Exclusion criteria

Patients with a history of alcohol abuse or who had taken psychoactive medications within the past month were excluded. Patients who were not capable of touching a computer screen, who were unable to cooperate with the technician because of vision or hearing difficulty, or who had contraindications for rTMS were also excluded, as were patients who were not available for general TMS treatment.

Study design

This was a prospective, randomized, double-blind, placebocontrolled study that was conducted from February 2014 to February 2015. The patients were randomly assigned to the treatment or sham-treated group. The patients in the treatment group received daily treatment sessions for 6 weeks (1 session/day and 5 days/week for total of 30 sessions), while the sham-treated group received regular sham management without stimulation. The treatment areas included parietal P3/P4 and posterior temporal T5/T6 according to electroephalogram 10-20 system. Neuropsychological assessments were performed before the treatment and immediately after and 6 weeks after the end of rTMS.

Treatment procedure

The patients in the treatment group received daily treatment sessions for 6 weeks (1 session/day and 5 days/week for total of 30 sessions in 6 weeks). Each session lasted 1 hour, including preparation, and three brain areas were targeted and stimulated separately. 10 min of rTMS (10 s of 20 Hz/train, 20s intermediate/train) followed by two to four cognitive tasks were administered over the course of 20-40 s for each brain area. For patients in the sham group, the same coil was positioned for stimulating the same selected brain areas but without applying any magnetic stimulation, and the patients heard the same sounds that had been recorded for when stimulation was applied to the other patients. All AD patients were administrated with the same basic treatment such as cholinesterase inhibitors and donepezil.

Clinical assessments and analyzed variables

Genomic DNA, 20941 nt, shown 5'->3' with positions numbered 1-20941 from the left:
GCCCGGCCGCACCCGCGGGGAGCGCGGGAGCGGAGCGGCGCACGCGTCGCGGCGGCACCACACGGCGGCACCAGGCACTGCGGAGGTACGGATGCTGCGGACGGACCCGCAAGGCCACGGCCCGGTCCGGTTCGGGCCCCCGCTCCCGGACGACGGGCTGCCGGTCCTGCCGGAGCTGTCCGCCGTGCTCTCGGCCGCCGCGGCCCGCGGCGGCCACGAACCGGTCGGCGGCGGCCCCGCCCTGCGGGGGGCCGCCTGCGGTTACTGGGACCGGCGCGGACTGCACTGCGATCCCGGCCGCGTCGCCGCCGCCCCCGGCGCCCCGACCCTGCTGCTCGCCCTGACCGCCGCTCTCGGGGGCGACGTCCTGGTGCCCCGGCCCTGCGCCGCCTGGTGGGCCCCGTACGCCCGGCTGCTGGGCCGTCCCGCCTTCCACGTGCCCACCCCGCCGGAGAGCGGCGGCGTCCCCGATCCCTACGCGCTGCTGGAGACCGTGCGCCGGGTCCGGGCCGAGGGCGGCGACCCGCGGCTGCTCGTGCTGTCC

All measurements of clinical assessments were repeated three times: at baseline and then immediately and 6 weeks after the end of TMS treatment. The initial evaluation was performed 2 weeks before starting TMS treatment. The second evaluation was performed at the time that the 6-weeks stimulation period was completed, and the final evaluation was performed 6 weeks after the end of TMS treatment. Patients were also divided into two groups according to the severity of AD using the cutoff MMSE score of 21: mild group, 21-26; and moderate group, < 20. All cognitive assessments were performed by a trained neuropsychologist who was blinded to the treatment status of the participants (i.e., treated or sham-treated) throughout the study.

Neuropsychological tests

Semi-structured interviews were used to collect all subjects’ demographic data, vascular risk factors (hypertension, diabetes, high cholesterol, heart disease, smoking, etc.) as well as their current and past medical histories. All subjects were also given a detailed neurological examination and neuropsychological assessment. The main test questionnaire included:

The Chinese version of Alzheimer’s Disease Assessment Scale-cognitive subscale (ADAS-cog). It was measured at each time point. The ADAS-cog, a widely used cognitive assessment instrument in AD clinical trials, consists of memory, language, orientation, and praxis assessments. Its scores range from 0 to 70, with higher values indicating higher degree of deficit.

The Chinese version of Mini Mental State Examination (MMSE). It includes six factors: orientation, immediate recall, attention, short-term memory, and language, with a maximum score of 30.

The Chinese version of Montreal Cognitive Assessment (MoCA). It includes attention and concentration, executive functions, memory, language, visuospatial abilities, abstract thinking, calculating abilities and orientation. The cutoff value of MoCA on Chinese population is ≥ 26 with education ≤ 12. The final score is the actual measured score plus one point.

The Chinese version of World Health Organization University of California-Los Angeles, Auditory Verbal Learning Test (WHO-UCLA AVLT): This test primarily for verbal memory, patients’ short-term memory and the ability to learn new things, including immediate recall, delayed recall, long delayed recognition.

Statistical analysis

Demographics were analyzed using the Mann-Whitney U test for continuous variables and Fisher’s exact test for categorical variables. All of the assessments were analyzed via repeated-measures analysis of covariance, including age, gender, and duration of education as covariates to evaluate the consecutive changes in each score from baseline to after rTMS treatment between the treatment and sham groups. The scores obtained immediately and 6 weeks after the end of rTMS-COG treatment were compared with those obtained at baseline by multiple comparisons with Bonferroni correction. All of these statistics were applied identically in the subgroup analysis. All analyses were performed using SPSS software (version 19.0, SPSS Inc., Chicago, IL, USA). Two-sided probability values of p < 0.05 were considered statistically significant.

ACKNOWLEDGMENTS

We greatly thank other members in our lab for valuable suggestions and writing.

CONFLICTS OF INTEREST

The authors declare no conflicts of interest.